May 26, 2018

Bertrand Cantat

Bertrand Cantat

Source: Wikimedia Commons

He had the right after his release to live a normal life, but a normal life is not necessarily the same as a previous life. If he were to argue that singing was the only thing he knew, the reply would be first that it was unlikely that he needed the money, given the money that he had made before his imprisonment, but that in any case he was still a fit young man who could easily have found an ordinary job that would have provided him with a living. A sense of the seemly would and should have led him to avoid public appearance. By insisting on his right to appear in public, he provoked the very recrimination (all the more so in view of the lightness of his sentence) that already-punished criminals should not have to endure. One can understand outrage at his proposed performances, even if it should not have gone so far as to threaten public order.

Not everyone, of course, was outraged by what might be called his brazenness. Plenty of tickets to his proposed concerts were sold. I have asked people in their 20s whether they would go to his concerts, the murder of Marie Trintignant notwithstanding, and not a few replied that they would, if they liked his music sufficiently. They did not see that there was even a problem. The right to be entertained is the most fundamental right of all.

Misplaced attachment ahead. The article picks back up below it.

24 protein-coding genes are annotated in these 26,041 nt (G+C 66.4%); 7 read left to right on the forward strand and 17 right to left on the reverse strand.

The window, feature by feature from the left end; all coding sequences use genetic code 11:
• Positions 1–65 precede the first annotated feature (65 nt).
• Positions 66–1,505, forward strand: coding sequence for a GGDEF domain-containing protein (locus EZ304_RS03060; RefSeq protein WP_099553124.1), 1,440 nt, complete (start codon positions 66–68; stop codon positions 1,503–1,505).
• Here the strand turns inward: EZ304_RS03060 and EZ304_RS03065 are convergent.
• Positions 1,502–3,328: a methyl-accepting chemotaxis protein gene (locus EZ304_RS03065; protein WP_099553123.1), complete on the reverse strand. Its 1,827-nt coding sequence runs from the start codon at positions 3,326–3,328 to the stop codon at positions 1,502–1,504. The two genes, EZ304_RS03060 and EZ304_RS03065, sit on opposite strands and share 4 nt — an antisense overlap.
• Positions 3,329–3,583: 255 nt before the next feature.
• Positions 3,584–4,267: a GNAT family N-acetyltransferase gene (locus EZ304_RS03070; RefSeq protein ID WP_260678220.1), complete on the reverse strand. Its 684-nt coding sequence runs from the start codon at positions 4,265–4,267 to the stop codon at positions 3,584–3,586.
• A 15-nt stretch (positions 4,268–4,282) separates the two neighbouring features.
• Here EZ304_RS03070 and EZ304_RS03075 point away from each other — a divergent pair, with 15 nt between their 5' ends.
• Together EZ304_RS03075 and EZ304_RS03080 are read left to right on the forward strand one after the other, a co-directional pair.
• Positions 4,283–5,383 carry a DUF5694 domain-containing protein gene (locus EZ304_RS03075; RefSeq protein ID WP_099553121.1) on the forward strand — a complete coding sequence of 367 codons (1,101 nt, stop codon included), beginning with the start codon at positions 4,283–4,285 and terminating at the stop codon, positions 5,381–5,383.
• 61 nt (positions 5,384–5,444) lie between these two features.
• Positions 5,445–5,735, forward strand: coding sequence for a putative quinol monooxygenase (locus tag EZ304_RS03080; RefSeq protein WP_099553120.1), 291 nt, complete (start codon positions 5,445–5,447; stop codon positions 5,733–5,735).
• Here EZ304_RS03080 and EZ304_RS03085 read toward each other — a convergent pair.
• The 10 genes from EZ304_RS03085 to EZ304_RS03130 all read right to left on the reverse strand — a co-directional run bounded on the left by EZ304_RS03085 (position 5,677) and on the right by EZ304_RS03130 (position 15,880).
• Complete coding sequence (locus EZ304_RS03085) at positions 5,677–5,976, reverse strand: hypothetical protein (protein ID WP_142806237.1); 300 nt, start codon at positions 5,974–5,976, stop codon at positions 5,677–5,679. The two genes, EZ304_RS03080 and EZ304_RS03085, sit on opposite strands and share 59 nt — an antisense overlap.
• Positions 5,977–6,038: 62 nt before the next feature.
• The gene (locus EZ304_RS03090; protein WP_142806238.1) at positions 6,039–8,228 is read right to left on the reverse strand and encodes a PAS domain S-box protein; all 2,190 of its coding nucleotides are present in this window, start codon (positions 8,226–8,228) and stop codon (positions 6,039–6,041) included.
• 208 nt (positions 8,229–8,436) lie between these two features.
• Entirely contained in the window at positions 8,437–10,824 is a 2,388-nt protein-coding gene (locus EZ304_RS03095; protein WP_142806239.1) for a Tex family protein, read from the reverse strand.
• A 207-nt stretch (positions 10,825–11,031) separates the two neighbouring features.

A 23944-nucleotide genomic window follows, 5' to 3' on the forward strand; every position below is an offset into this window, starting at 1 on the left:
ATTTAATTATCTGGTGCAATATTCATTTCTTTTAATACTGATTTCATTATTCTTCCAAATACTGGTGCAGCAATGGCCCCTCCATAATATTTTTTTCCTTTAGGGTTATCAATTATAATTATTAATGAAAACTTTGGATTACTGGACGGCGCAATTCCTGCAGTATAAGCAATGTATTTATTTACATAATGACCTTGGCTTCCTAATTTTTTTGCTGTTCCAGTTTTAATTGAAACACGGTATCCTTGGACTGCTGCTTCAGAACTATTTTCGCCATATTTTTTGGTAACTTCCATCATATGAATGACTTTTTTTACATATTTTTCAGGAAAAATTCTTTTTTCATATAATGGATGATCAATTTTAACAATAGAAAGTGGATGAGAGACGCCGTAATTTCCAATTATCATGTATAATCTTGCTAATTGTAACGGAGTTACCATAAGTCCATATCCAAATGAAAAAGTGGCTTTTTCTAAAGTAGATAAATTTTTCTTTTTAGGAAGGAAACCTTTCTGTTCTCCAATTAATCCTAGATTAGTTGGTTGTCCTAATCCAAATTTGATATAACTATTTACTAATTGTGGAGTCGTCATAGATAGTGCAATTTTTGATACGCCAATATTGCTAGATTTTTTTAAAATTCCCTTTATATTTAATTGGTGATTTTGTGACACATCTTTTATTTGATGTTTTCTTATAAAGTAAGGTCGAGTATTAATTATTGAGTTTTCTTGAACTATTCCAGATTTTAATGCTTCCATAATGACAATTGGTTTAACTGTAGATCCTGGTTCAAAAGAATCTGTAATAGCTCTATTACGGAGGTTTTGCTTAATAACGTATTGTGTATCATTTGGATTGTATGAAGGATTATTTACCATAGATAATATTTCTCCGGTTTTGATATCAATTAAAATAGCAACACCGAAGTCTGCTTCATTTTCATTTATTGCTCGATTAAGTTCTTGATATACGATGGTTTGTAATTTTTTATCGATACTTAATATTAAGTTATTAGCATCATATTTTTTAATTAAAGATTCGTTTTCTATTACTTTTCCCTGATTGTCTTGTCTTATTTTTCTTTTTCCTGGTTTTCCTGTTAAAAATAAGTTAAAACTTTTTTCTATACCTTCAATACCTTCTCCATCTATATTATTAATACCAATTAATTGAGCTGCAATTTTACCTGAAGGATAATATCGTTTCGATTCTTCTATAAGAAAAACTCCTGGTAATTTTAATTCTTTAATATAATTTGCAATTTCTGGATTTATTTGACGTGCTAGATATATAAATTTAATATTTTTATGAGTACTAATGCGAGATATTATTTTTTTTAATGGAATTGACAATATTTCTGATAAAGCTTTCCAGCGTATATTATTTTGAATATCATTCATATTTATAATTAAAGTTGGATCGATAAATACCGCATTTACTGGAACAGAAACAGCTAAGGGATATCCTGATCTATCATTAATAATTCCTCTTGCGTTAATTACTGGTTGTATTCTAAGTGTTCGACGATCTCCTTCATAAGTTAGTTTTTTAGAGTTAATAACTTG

Admittedly the question is not clear-cut. There are books by writers who have killed that one still reads; and no one would refuse to look at a picture by Caravaggio because he was a murderer. Still, these cases seem different. Appearing in print is not the same as appearing on stage; and Caravaggio derives no benefit from us still looking at his pictures. It is the exhibitionism of Cantat—which seems to imply a lack of true awareness of the gravity of what he did, any real sense of contrition—that offends. His appearance on stage must give Marie Trintignant’s parents, who are still alive, considerable pain, keeping open the terrible wound that he inflicted upon them.

Some might cite the principle of forgiveness in Cantat’s case. But mercy and forgiveness are not the same. Unsentimental mercy is a good thing, but we have no right to extend forgiveness to those who have harmed others and not us; to do so is morally grandiose. Only the harmed have the right to forgive, but in a case like Cantat’s, their forgiveness (if it exists) is a private matter. Both justice and private judgment can be merciful, but not forgiving.

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